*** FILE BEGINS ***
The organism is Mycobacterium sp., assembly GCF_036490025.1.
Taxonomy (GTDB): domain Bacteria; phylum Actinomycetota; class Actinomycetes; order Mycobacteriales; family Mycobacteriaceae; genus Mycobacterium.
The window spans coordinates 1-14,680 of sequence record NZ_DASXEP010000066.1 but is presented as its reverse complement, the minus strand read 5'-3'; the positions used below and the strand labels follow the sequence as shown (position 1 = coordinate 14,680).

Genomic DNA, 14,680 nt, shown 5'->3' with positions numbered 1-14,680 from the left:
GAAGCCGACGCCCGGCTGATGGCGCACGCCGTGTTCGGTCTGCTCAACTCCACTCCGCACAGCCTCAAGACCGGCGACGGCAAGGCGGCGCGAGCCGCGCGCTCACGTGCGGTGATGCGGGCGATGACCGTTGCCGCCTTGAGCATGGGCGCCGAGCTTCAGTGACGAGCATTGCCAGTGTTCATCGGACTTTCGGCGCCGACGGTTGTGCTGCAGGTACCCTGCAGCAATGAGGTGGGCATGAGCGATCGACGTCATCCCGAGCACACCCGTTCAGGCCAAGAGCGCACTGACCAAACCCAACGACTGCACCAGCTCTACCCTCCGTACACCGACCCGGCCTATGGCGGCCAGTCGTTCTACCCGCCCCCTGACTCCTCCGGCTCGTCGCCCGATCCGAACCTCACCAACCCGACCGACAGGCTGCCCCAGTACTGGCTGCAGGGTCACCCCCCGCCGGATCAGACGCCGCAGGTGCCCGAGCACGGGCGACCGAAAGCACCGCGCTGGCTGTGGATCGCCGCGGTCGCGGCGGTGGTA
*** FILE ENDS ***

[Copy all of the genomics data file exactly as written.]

The organism is Mycobacterium sp., assembly GCF_036490025.1.
Taxonomy (GTDB): domain Bacteria; phylum Actinomycetota; class Actinomycetes; order Mycobacteriales; family Mycobacteriaceae; genus Mycobacterium.
The window spans coordinates 1-14,680 of sequence record NZ_DASXEP010000066.1 but is presented as its reverse complement, the minus strand read 5'-3'; the positions used below and the strand labels follow the sequence as shown (position 1 = coordinate 14,680).

Genomic DNA, 14,680 nt, shown 5'->3' with positions numbered 1-14,680 from the left:
GAAGCCGACGCCCGGCTGATGGCGCACGCCGTGTTCGGTCTGCTCAACTCCACTCCGCACAGCCTCAAGACCGGCGACGGCAAGGCGGCGCGAGCCGCGCGCTCACGTGCGGTGATGCGGGCGATGACCGTTGCCGCCTTGAGCATGGGCGCCGAGCTTCAGTGACGAGCATTGCCAGTGTTCATCGGACTTTCGGCGCCGACGGTTGTGCTGCAGGTACCCTGCAGCAATGAGGTGGGCATGAGCGATCGACGTCATCCCGAGCACACCCGTTCAGGCCAAGAGCGCACTGACCAAACCCAACGACTGCACCAGCTCTACCCTCCGTACACCGACCCGGCCTATGGCGGCCAGTCGTTCTACCCGCCCCCTGACTCCTCCGGCTCGTCGCCCGATCCGAACCTCACCAACCCGACCGACAGGCTGCCCCAGTACTGGCTGCAGGGTCACCCCCCGCCGGATCAGACGCCGCAGGTGCCCGAGCACGGGCGACCGAAAGCACCGCGCTGGCTGTGGATCGCCGCGGTCGCGGCGGTGGTA